Medical Humanities and Ethics Unit (MedHEU)
May 27, 2024
Anak Agung Gede Kesuma Yudha 
July 2, 2024

Innovation Ethics and Oversight: Insights from Politically and Culturally Diverse Governance Systems

At the 17th World Congress of Bioethics (WCB) in Doha, Qatar, held on 2-6 June 2024, the Southeast Asia Bioethics Network had a panel discussion titled "Innovation Ethics and Oversight: Insights from Politically and Culturally Diverse Governance Systems." The session focused on the intersection of innovation and ethics in AI research governance across diverse global contexts. It was a follow-up to the "Advancing Ethical Oversight of AI-driven Health Research in Malaysia" workshop organised by the Network in Malaysia in January 2024.

The panel, chaired by Associate Professor Dr. Tamra Lysaght, provided a comprehensive exploration into the complex intersection of innovation and ethics across various global contexts. Dr. Mohammad Firdaus Bin Abdul Aziz opened the discussion by reflecting on the challenges encountered in AI health research ethics within Malaysia. He highlighted the dilemma faced by ethics committees tasked with evaluating advanced AI applications, questioning whether the existing frameworks and expertise of the committees were adequate to handle the nuances of AI-driven healthcare innovations.

Dr. Barry Solaiman delved into the legal considerations governing AI research in the Gulf Cooperative Council, emphasising Qatar's regulatory landscape. His insights underscored the necessity for robust legal frameworks tailored to the unique technological advancements in the region. Dr Angela Ballantyne enriched the conversation with her perspective on the governance of emerging technologies in Aotearoa New Zealand, emphasising the collaborative development of AI guidelines in consultation with the Maori community. Her approach highlighted the importance of culturally sensitive frameworks that respect indigenous values and perspectives.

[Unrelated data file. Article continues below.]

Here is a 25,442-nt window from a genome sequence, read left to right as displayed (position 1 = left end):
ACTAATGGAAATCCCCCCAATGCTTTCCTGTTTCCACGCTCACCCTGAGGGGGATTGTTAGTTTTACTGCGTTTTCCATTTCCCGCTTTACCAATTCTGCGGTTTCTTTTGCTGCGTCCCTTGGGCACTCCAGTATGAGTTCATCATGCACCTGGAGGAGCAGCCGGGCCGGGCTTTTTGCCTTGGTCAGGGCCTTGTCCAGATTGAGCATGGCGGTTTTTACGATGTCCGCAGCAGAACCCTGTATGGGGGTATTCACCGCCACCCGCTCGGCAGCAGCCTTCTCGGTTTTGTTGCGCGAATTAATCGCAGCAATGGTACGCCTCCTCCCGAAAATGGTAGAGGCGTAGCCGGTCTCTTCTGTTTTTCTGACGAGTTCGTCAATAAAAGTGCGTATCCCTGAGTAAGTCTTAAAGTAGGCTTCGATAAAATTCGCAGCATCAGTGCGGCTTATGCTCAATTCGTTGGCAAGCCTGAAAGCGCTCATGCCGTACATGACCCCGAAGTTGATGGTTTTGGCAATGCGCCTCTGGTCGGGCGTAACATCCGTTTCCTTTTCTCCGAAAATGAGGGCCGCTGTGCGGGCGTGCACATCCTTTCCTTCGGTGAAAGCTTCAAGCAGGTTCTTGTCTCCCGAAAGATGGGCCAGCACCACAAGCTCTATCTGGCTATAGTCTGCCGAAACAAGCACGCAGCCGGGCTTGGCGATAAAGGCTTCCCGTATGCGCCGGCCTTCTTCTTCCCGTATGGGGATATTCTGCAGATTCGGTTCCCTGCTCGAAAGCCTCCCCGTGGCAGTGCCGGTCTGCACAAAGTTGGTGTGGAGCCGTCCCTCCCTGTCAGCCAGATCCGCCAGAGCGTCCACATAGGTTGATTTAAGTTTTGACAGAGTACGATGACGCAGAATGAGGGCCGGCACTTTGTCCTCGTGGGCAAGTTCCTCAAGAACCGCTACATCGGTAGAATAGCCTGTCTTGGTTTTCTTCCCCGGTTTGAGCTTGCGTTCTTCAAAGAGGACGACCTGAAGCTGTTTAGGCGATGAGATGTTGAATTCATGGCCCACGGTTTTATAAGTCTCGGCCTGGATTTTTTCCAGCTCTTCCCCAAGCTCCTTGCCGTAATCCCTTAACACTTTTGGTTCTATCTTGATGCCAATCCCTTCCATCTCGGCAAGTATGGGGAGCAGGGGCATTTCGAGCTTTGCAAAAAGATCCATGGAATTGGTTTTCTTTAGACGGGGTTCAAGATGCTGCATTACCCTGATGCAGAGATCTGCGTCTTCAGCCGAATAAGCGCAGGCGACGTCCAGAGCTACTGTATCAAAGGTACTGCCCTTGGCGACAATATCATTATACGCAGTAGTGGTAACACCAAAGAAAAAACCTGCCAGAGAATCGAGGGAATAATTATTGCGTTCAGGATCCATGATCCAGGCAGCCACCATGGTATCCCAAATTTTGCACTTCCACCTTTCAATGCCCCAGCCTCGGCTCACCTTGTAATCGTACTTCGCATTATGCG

Dr. Ong Ai Kiang, Serene broadened the discussion by examining the ASEAN Guide on AI Governance and Ethics. She also delved into the tension between universal ethical standards and diverse cultural norms within Southeast Asia in the context of AI governance. Her contribution emphasised the need for adaptable governance frameworks that accommodate moral pluralism while striving for ethical consistency.

The panel discussion underscored the pressing need for ethical oversight in AI research, illustrating how diverse governance systems are grappling with these challenges on a global scale. The participants discussed the importance of developing adaptable frameworks that can respond to the rapid advancements in AI technology while respecting regional and cultural nuances. Key factors to consider in developing such a framework included the necessity of robust legal frameworks, culturally sensitive guidelines and the tension between universal ethical standards and diverse cultural norms. Overall, the session provided a platform for robust discussions and knowledge exchange, offering valuable guidelines for promoting ethical practices in AI governance in the global context.